# Alternate Ways of Writing Complex Summations

In my writing, I often have to consider summation formulas where describing the terms of the summation make the equation rather weirdly spaced out. For instance, I am currently considering the formula

$$\sum_{J_1, \dots, J_n \in \mathcal{B}^d_l(E)} \sum_{K \in \mathcal{B}^{dn}_l(G) \cap \mathcal{B}^{dn}_s(J_1 \times \dots \times J_n)} \prod_{i = 1}^n \mathbf{I}(I_{J_i} = K_i).$$

Are there any alternate ways of writing these kinds of formulae, stylewise, which makes the equation look more pleasant. Something really annoys me about the spacing between the different $$\Sigma$$'s.

• This is maybe not optimal, but already an improvement: $$\sum_{\substack{J_i,\ldots,J_n\in\mathcal{B}_l^d(E)\\K\in\mathcal{B}^{dn}_l(G)\cap\mathcal{B}^{dn}_s(J_1\times\cdots\times J_n)}}\prod_{i=1}^n\mathbf{I}(I_{J_i}=K)$$ This question should be moved to TeX.SE though... – Daniel Robert-Nicoud May 22 '19 at 17:56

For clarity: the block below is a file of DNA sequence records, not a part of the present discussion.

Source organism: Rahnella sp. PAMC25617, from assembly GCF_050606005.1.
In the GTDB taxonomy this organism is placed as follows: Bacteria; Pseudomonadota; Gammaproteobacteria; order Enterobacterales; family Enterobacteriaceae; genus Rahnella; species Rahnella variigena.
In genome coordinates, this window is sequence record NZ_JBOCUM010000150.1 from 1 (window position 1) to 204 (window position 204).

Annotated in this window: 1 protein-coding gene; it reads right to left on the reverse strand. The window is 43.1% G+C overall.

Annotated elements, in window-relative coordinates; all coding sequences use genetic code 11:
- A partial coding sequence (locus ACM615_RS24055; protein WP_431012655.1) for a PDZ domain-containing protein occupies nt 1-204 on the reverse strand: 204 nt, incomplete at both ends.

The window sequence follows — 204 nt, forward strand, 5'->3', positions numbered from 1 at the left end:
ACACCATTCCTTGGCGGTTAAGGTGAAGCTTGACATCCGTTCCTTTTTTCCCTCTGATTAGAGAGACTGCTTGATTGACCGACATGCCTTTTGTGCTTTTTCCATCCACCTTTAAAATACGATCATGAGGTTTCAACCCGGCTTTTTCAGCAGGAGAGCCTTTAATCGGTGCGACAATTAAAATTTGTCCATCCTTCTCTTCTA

• or with $J=(J_1,\dots,J_n)$, $$\sum_{J \in \mathcal{B}^d_l(E)^n\atop K \in \mathcal{B}^{dn}_l(G) \cap \mathcal{B}^{dn}_s(\prod_i J_i)} \prod_{i = 1}^n\; \mathbf{I}(I_{J_i} = K_i).$$ – Pietro Majer May 22 '19 at 18:00
• You can leave only $K$ and $J$ under the summation signs, and explain their range is a separate line, in a separate sentence, "Where the summation is over $J\in...$ and $K\in...$." – Alexandre Eremenko May 22 '19 at 18:25
• @Yemon, it's not really about TeX, as Alexandre's comment shows. – Gerry Myerson May 22 '19 at 23:06
• @GerryMyerson Fair point. Since I can't undo my vote to close (AFAIK) I'll just leave this acknowledgment here – Yemon Choi May 23 '19 at 1:18